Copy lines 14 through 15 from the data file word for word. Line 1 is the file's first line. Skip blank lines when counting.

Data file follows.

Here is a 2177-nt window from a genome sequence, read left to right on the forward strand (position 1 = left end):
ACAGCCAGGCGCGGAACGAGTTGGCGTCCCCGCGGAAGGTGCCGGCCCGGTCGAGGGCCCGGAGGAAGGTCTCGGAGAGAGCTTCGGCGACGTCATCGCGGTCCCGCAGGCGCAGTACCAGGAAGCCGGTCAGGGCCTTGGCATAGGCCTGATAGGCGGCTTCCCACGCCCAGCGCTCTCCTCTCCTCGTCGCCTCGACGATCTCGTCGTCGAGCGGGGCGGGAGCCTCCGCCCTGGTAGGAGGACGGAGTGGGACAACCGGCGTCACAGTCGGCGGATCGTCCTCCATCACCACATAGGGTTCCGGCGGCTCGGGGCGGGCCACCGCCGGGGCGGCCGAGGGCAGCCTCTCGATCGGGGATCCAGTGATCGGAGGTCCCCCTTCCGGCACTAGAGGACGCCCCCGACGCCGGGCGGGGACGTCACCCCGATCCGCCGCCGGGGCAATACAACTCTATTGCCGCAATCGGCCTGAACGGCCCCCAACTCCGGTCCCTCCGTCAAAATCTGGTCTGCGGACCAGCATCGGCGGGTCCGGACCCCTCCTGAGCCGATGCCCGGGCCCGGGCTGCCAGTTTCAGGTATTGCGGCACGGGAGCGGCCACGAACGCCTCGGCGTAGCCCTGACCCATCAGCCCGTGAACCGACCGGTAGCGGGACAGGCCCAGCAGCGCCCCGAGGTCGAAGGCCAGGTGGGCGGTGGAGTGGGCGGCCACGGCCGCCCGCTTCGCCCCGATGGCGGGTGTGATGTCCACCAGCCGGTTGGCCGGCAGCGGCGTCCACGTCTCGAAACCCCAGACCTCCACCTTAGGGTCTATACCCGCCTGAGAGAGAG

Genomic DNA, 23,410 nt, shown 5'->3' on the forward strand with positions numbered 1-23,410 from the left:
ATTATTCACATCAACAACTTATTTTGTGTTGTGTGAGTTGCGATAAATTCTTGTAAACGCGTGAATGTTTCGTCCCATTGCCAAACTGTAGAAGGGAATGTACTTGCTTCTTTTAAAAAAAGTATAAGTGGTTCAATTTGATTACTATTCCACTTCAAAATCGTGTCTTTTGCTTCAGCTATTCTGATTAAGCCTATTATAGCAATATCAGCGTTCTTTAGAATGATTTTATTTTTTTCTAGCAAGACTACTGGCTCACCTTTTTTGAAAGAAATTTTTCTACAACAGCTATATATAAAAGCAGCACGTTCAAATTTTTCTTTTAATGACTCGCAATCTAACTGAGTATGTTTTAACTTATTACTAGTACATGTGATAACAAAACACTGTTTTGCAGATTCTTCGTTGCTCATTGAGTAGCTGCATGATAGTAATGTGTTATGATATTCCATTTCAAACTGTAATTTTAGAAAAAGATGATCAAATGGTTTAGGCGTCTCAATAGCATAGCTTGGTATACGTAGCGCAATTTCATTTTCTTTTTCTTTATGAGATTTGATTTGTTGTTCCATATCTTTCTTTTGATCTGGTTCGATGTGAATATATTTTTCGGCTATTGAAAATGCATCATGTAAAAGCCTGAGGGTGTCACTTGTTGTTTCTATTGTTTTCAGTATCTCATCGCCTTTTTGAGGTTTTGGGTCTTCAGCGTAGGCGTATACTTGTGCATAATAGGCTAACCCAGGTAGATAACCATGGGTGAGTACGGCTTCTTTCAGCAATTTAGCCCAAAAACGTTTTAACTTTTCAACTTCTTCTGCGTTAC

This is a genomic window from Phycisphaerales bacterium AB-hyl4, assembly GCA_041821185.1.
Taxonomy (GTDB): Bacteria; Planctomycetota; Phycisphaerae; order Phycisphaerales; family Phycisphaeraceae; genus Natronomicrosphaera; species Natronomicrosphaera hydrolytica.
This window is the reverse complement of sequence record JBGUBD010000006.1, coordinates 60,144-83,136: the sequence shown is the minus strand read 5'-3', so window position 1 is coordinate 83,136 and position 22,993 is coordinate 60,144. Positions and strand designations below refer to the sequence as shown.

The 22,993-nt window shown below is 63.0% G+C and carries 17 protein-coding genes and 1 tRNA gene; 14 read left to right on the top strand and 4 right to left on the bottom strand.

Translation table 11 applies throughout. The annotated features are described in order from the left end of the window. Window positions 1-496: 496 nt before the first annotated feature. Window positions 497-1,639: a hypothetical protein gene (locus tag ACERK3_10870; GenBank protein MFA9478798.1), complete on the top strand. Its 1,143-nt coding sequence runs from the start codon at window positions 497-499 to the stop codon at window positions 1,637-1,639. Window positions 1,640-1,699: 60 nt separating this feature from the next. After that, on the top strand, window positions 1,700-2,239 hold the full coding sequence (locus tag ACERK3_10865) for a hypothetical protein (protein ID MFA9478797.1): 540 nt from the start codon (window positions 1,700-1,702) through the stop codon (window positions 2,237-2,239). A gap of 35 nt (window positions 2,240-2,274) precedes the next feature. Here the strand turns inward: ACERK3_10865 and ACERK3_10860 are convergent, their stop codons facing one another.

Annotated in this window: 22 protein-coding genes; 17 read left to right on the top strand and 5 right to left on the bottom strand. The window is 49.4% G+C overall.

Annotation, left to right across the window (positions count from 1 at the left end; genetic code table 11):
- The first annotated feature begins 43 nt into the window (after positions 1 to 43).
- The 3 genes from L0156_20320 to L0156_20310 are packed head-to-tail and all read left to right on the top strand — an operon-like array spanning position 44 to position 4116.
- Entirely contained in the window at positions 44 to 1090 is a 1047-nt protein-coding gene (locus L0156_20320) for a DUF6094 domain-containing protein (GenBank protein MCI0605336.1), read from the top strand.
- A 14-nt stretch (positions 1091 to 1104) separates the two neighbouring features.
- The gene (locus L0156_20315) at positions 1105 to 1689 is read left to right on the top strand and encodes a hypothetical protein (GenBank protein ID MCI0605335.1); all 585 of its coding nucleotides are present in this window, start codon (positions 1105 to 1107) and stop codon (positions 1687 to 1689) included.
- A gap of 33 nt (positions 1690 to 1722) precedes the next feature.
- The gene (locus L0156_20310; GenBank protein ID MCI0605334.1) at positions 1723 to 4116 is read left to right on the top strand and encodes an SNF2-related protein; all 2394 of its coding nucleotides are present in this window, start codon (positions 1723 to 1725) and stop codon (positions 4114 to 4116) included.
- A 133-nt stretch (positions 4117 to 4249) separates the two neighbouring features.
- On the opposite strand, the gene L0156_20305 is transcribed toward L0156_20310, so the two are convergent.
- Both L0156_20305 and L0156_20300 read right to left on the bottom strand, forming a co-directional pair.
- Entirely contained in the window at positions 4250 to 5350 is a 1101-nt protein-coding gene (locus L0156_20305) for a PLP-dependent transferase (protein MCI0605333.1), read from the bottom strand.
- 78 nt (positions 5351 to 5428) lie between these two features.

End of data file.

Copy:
- Entirely contained in the window at positions 44 to 1090 is a 1047-nt protein-coding gene (locus L0156_20320) for a DUF6094 domain-containing protein (GenBank protein MCI0605336.1), read from the top strand.
- A 14-nt stretch (positions 1091 to 1104) separates the two neighbouring features.